Have you ever wondered what it would be like if David Bowie and the members of Joy Division were to have an experimental electronic gothic rock lovechild? No need to search further! The Texan duo Pinkish Black are here to satisfy that very need. Returning with their third full-length album Bottom of the Morning, released through Relapse Records, Pinkish Black combine drums and synthesizers to develop mystifying out of this world soundscapes.
Pairing Jon Teague on drums and synths with Daron Beck on vocals and keyboards, Bottom of the Morning dishes out seven tracks of space rock-influenced waves of distortion. Opening with “Brown Rainbow” the progression of chords from a mimic electronic organ transports listeners through a time warp back to the science fiction era of the seventies and eighties. A whole new level is reached as the dirgelike vocals enter in, carrying the melody into a realm of psychedelic goth wonder.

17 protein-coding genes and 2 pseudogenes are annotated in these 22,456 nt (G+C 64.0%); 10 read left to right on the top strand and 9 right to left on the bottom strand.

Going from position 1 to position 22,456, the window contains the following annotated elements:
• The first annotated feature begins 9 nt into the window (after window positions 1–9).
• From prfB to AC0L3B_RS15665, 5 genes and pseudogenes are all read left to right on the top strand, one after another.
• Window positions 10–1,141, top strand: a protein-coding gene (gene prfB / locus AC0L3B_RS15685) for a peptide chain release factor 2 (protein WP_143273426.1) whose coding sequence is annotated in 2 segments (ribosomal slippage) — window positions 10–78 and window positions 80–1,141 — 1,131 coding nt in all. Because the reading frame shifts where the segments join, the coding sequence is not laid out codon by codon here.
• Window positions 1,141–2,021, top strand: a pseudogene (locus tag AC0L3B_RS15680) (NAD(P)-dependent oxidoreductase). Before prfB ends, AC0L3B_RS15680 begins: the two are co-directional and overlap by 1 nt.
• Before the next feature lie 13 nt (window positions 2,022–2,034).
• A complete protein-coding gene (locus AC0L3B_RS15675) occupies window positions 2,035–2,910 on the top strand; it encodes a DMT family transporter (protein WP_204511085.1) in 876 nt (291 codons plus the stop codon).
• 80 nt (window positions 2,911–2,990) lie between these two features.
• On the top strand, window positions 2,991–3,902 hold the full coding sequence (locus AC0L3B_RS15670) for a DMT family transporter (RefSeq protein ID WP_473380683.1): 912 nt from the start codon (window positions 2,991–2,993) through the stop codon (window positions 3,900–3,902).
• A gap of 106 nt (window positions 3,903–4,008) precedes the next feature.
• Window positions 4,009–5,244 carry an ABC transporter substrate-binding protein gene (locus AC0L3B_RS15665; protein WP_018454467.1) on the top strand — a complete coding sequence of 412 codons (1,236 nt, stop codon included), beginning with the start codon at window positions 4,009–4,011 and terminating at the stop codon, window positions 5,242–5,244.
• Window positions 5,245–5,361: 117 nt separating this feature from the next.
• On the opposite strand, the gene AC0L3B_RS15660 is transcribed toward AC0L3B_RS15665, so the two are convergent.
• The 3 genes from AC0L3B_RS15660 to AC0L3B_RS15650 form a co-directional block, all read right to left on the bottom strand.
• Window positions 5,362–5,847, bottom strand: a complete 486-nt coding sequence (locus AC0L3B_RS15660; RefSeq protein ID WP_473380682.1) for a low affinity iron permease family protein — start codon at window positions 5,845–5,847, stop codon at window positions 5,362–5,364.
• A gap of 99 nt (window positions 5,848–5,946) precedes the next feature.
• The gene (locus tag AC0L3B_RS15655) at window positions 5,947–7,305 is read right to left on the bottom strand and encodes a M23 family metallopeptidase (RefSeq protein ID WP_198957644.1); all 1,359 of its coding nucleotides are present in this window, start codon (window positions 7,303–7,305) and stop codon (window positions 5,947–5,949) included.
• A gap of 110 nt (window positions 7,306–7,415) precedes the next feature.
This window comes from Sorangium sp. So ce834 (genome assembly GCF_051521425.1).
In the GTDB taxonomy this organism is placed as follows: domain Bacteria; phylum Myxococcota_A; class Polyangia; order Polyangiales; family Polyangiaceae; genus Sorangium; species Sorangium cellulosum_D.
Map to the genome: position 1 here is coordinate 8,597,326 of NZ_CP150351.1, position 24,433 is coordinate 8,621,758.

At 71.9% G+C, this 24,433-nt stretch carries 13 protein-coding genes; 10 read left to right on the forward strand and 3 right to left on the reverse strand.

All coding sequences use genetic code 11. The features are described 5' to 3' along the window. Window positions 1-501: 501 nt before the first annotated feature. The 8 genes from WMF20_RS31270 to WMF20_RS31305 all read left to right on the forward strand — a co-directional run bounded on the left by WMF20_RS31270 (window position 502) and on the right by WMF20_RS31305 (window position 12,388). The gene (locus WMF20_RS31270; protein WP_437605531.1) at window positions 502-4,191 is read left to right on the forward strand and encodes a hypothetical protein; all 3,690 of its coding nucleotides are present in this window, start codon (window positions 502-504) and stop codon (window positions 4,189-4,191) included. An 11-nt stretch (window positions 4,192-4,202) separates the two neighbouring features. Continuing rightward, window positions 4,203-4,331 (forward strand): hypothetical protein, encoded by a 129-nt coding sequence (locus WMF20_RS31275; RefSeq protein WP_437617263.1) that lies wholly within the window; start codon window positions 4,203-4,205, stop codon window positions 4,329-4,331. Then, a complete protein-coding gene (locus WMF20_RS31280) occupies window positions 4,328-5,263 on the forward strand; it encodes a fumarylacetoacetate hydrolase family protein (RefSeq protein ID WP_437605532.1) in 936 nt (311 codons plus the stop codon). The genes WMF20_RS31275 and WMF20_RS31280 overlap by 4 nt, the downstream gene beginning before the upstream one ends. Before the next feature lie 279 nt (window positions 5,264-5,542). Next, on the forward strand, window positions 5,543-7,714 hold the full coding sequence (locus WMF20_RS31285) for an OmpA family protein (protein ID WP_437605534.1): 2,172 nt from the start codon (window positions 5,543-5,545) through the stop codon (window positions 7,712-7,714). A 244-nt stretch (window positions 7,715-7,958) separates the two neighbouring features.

The driving forces of the vigorous percussion beat and a hypnotizing bass line propel “Special Dark” to the front-running position for the best track of album. The eerie flow of the dark arrangement finds harmony with the distorted lyrical moan, punctuated with a cascade of synthesizer bleeps.
The brooding minor second interval trill at the start of “Everything Must Go” brings back memories of the classic Jaws shark theme. Yet a break from the minimalist approach makes way for fuzzed out shreds of psychedelic scramblings. The album’s titular track sends out a calming jazz vibe close to Pinkish Black’s roots before crackling back into the band’s unique style. The fusion of wild synth flares is grounded by Teague’s drum work, and given new life again as Beck slows things down adding in a soft tranquil humming of keys.
A more amped up continuation of the material set forth in the 2013 release Razed to the Ground, at this point Pinkish Black are merely perfecting their skill set with Bottom of the Morning. Released on the same day as the previously unheard The Trouble With Being Born, from the group’s predecessor band The Great Tyrant, the progress that the duo have from their early work would have made former band-mate Tommy Atkins proud.